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Belfast review – Kenneth Branagh’s bizarrely generic autobiographical drama

A feeble script proves an insurmountable structural flaw in this handsome but inert account of a Northern Irish childhood

For plenty of British audiences, Kenneth Branagh may as well have been born on stage at the Globe Theatre and educated at Hogwarts, such is his synonymity with the Shakespearean and the fantastical. With Belfast, though, he seeks to remind us exactly where he came from, spinning an autobiographical yarn of a nine-year-old boy in 1969 Northern Ireland, forced to reconsider his world as The Troubles kick off and turn his neighbourhood into a paranoid war zone. It’s a rich and deeply personal premise, but one that is robbed of its emotional power by a consistently clunky script that keeps the family at its heart from ever feeling convincingly real.

In the role of “Young Branagh” is Buddy (adorable child actor Jude Hill), a kid much loved in the local community, a community that is swiftly torn asunder when a Protestant mob storms into the streets and burns Catholic families out of their homes, leaving Buddy and his Protestant family shaken and disillusioned. This isn’t just a Troubles story, though: Branagh making sure to save room for Buddy’s lower-stakes concerns, like his formative trips to the movies and his somewhat requited love for the smartest girl in his class, as well as a gentle drama of marital strife between his mum (Caitriona Balfe) and dad (Jamie Dornan).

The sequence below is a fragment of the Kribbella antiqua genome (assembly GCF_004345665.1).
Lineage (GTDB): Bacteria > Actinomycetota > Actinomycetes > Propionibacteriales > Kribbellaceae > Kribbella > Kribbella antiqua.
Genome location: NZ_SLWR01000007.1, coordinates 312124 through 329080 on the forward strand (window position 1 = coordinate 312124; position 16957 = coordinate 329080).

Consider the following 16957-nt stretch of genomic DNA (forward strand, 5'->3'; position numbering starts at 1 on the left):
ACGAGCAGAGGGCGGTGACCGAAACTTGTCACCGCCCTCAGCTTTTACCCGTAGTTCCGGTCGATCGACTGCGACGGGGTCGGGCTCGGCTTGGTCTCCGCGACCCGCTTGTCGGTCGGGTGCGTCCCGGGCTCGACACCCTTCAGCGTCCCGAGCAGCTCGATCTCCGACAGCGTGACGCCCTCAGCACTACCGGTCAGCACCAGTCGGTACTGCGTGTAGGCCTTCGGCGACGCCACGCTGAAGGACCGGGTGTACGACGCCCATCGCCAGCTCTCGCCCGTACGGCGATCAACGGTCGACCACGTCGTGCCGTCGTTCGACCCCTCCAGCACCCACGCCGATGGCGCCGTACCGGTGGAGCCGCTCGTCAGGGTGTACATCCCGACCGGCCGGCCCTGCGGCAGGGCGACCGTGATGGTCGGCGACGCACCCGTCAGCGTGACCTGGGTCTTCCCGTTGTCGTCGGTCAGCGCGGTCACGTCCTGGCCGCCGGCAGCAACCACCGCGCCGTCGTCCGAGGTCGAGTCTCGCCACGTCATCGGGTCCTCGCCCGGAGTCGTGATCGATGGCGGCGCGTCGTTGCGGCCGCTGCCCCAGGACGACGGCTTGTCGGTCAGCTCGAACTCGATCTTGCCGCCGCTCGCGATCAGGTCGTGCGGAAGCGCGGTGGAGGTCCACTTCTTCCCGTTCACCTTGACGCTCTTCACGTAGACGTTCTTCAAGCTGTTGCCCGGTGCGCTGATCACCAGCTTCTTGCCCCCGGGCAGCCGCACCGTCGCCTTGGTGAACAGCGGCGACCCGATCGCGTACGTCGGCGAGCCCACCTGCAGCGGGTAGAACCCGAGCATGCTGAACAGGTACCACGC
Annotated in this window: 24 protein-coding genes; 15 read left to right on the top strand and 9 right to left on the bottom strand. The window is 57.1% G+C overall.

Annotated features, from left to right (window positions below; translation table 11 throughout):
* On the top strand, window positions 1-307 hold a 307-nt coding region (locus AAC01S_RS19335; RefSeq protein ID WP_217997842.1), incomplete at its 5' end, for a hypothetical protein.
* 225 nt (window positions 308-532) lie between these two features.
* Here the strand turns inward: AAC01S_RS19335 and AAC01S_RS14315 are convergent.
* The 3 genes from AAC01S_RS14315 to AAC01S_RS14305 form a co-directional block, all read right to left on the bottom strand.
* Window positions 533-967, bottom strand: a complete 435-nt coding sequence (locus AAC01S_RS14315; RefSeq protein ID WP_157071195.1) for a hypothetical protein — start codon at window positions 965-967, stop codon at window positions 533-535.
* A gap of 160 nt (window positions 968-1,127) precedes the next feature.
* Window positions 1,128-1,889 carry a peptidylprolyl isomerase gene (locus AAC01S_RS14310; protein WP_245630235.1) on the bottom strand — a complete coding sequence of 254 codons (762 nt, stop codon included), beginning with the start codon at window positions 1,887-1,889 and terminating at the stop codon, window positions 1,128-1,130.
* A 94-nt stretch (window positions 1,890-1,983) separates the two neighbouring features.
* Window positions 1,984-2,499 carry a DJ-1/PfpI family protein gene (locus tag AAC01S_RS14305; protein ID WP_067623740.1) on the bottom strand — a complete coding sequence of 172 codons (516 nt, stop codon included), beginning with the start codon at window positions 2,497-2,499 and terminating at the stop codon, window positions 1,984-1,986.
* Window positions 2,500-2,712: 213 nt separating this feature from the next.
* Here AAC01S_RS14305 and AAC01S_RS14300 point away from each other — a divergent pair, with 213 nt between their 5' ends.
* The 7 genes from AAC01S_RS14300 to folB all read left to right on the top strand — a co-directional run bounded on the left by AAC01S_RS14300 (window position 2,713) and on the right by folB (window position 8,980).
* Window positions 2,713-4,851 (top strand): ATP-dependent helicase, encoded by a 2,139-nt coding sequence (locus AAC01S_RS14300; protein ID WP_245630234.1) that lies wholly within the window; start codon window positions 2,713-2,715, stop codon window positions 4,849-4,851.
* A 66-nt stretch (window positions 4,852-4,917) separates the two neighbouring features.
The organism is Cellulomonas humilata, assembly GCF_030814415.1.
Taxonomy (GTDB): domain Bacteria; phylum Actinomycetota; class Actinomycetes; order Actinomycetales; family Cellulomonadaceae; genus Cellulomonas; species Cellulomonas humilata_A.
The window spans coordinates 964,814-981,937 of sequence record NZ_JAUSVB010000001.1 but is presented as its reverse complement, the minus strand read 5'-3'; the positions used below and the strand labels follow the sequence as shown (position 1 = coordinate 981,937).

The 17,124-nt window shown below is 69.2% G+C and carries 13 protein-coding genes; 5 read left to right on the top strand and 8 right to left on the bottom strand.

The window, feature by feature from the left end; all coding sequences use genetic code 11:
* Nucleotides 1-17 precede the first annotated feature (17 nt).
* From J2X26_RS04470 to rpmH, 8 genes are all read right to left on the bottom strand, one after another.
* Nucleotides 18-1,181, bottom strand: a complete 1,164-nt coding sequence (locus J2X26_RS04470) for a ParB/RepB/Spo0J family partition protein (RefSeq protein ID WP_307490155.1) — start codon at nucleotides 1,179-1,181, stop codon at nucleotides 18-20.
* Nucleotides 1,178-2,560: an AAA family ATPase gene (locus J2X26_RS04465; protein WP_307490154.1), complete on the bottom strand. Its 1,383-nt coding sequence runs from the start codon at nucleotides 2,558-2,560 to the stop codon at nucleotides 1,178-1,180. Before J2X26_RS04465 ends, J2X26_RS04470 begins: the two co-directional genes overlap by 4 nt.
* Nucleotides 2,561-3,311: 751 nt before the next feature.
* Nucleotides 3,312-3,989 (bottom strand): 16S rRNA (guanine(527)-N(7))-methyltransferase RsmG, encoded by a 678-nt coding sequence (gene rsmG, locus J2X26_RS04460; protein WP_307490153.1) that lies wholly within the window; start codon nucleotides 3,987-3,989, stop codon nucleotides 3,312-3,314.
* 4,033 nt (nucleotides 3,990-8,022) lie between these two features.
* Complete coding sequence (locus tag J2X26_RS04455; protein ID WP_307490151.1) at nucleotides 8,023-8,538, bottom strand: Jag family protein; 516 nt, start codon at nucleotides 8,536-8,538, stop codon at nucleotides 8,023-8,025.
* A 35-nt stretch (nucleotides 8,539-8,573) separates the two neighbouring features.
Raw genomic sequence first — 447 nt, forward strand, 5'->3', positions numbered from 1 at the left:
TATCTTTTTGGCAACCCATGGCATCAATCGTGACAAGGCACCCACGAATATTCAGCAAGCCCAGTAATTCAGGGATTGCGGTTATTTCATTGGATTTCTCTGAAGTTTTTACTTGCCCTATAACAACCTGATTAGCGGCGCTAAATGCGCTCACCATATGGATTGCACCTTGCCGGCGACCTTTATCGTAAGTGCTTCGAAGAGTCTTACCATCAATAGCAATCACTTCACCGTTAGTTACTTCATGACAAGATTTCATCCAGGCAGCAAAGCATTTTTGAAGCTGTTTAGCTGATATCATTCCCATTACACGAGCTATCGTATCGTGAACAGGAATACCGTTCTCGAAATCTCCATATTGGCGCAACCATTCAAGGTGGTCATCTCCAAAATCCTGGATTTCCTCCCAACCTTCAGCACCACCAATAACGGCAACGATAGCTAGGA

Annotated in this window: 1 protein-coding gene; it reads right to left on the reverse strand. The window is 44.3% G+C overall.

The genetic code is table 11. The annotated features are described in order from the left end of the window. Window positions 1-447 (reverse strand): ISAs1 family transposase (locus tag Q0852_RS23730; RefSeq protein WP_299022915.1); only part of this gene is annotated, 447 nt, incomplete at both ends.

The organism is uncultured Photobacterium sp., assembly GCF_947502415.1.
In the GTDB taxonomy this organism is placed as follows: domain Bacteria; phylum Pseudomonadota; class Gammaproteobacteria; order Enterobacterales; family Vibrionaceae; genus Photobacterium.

Despite the cast sharing an easy charm, they’re saddled with such dead-weight dialogue that no one really makes an impression, with the exception of Ciaran Hinds as Buddy’s granddad, who is the best part of the film by a vast distance. Even Judi Dench is muted as Buddy’s caring granny, given too little to do outside of withering remarks from a distance. It’s Balfe who suffers most though, unable to breathe life into some atrocious monologues – she’s also gifted with the film’s single worst, most inexplicable scene that absolutely betrays the little we already know about her character.

A lot of dialogue has the cadence of a joke, but very little of it is actually funny, and so the whole enterprise just goes limp a while before the credits roll. It’s a real shame, Branagh the writer fatally letting down Branagh the director, who still manages some decent work. You really get the sense of the geography of Buddy’s local streets – it’s a cliché to call a film’s setting its own character, but in this case it’s got more depth to it than most of the humans – and there are some impressive set-pieces. From a whirlwind of an early riot to some lovely dance sequences between Balfe and Dornan, Branagh makes better use of movement than dialogue, all lensed in crisply pretty monochrome.

The high these moments leave you with fades all too quickly, and it’s not long before you’re again listening to some plodding exposition or a feeble gag. With such pedestrian writing, the texture and insights that make the best personal stories feel so simultaneously specific and universal are absent, leaving behind only a generic waste of potential.

Belfast was screened as part of the BFI London Film Festival 2021. It is released in UK cinemas on 21 January.

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